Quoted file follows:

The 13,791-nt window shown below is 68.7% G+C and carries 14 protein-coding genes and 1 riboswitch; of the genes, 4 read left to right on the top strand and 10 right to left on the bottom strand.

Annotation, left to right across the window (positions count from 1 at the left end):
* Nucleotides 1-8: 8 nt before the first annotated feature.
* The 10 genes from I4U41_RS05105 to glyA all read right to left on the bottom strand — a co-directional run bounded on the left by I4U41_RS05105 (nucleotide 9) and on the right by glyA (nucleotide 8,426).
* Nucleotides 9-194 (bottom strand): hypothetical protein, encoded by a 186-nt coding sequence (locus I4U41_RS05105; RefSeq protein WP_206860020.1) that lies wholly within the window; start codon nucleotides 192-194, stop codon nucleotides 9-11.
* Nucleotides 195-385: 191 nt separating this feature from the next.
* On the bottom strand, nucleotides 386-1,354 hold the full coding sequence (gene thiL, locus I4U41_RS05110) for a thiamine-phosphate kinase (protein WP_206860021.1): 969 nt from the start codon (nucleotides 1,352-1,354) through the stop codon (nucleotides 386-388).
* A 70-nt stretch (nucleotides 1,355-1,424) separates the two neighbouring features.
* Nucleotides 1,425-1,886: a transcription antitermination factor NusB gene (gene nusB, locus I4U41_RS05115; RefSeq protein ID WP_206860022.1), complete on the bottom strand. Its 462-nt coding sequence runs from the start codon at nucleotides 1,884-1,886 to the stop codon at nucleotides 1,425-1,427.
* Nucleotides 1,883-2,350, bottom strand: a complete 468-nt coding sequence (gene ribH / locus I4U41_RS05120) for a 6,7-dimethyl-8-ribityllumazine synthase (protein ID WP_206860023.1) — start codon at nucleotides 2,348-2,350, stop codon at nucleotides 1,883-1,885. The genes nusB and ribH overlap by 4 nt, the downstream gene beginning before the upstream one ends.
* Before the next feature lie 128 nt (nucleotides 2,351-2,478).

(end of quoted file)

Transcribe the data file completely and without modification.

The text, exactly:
The 13,791-nt window shown below is 68.7% G+C and carries 14 protein-coding genes and 1 riboswitch; of the genes, 4 read left to right on the top strand and 10 right to left on the bottom strand.

Annotation, left to right across the window (positions count from 1 at the left end):
* Nucleotides 1-8: 8 nt before the first annotated feature.
* The 10 genes from I4U41_RS05105 to glyA all read right to left on the bottom strand — a co-directional run bounded on the left by I4U41_RS05105 (nucleotide 9) and on the right by glyA (nucleotide 8,426).
* Nucleotides 9-194 (bottom strand): hypothetical protein, encoded by a 186-nt coding sequence (locus I4U41_RS05105; RefSeq protein WP_206860020.1) that lies wholly within the window; start codon nucleotides 192-194, stop codon nucleotides 9-11.
* Nucleotides 195-385: 191 nt separating this feature from the next.
* On the bottom strand, nucleotides 386-1,354 hold the full coding sequence (gene thiL, locus I4U41_RS05110) for a thiamine-phosphate kinase (protein WP_206860021.1): 969 nt from the start codon (nucleotides 1,352-1,354) through the stop codon (nucleotides 386-388).
* A 70-nt stretch (nucleotides 1,355-1,424) separates the two neighbouring features.
* Nucleotides 1,425-1,886: a transcription antitermination factor NusB gene (gene nusB, locus I4U41_RS05115; RefSeq protein ID WP_206860022.1), complete on the bottom strand. Its 462-nt coding sequence runs from the start codon at nucleotides 1,884-1,886 to the stop codon at nucleotides 1,425-1,427.
* Nucleotides 1,883-2,350, bottom strand: a complete 468-nt coding sequence (gene ribH / locus I4U41_RS05120) for a 6,7-dimethyl-8-ribityllumazine synthase (protein ID WP_206860023.1) — start codon at nucleotides 2,348-2,350, stop codon at nucleotides 1,883-1,885. The genes nusB and ribH overlap by 4 nt, the downstream gene beginning before the upstream one ends.
* Before the next feature lie 128 nt (nucleotides 2,351-2,478).